Slow Storm – NOAA
What happens when hurricanes get stuck? In the midst of a hurricane, rain can feel different. Without electricity or a view of the sun, time changes for the people trapped inside. Torrential rainfall around your home is surreal. Drops can begin to seep in through cracks in the ceiling and windows, and then under the doors. In late August 2017, the residents of Houston, Texas knew it was going to rain.They didn’t think their city would drown.
Weird Weather – NOAA Satellites Keep Watch When Weather Gets Weird – NOAA
From thundersnow to upwards striking lightning, weather on Planet Earth can get pretty weird and NOAA’s fleet of satellites has seen it all!
The NOAA Satellites Dating Game: Be Our Valentine!
In celebration of Valentine’s Day we have hearts in our eyes as we think about our amazing satellites. They each have unique global mapping, atmospheric, weather and environmental sensing abilities. Do you know which one would be the best connection for you? Take this dating game quiz and find out!
Does Space Junk Fall from the Sky? – NOAA
Yes it does! On average, a total of between 200-400 tracked objects enter Earth’s atmosphere every year. That’s about one every day! Thankfully human populations are rarely affected by things falling from the sky (from outer space). This is largely a numbers game. Human populations live on a small percentage of the Earth’s total surface area. So any objects that do not burn up and disintegrate upon atmosphere re-entry are likely to fall into the ocean (which covers over 70% of the surface of the Earth) or a sparsely populated land area.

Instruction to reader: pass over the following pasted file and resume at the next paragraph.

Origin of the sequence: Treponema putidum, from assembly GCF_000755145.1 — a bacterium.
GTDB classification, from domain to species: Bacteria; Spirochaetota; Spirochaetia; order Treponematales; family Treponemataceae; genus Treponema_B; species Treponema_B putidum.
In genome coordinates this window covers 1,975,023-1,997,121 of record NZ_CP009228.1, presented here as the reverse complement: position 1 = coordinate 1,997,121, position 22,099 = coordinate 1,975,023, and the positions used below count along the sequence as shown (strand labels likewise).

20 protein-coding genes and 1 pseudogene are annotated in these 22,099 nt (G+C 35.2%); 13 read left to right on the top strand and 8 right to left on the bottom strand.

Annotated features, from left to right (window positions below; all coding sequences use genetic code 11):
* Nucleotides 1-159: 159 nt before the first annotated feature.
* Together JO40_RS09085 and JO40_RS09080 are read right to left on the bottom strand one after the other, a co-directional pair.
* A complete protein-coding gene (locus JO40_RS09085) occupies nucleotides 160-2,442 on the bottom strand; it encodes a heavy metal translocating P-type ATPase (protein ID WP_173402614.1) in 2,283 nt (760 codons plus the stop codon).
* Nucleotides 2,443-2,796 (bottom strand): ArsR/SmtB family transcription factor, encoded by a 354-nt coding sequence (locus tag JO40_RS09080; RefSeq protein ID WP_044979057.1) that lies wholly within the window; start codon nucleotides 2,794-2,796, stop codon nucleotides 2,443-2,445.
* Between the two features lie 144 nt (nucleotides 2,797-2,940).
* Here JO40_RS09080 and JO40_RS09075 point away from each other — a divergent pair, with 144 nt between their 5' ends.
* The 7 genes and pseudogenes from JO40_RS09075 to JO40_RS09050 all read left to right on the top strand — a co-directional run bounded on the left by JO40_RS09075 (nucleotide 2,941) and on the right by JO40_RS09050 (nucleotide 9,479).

Zombie Satellites…Should we Fear the Graveyard Orbit of Un-dead Satellites? – NOAA
If you’re prepared for ghosts, ghouls and goblins this Halloween, you might want to also consider zombies…satellites that is.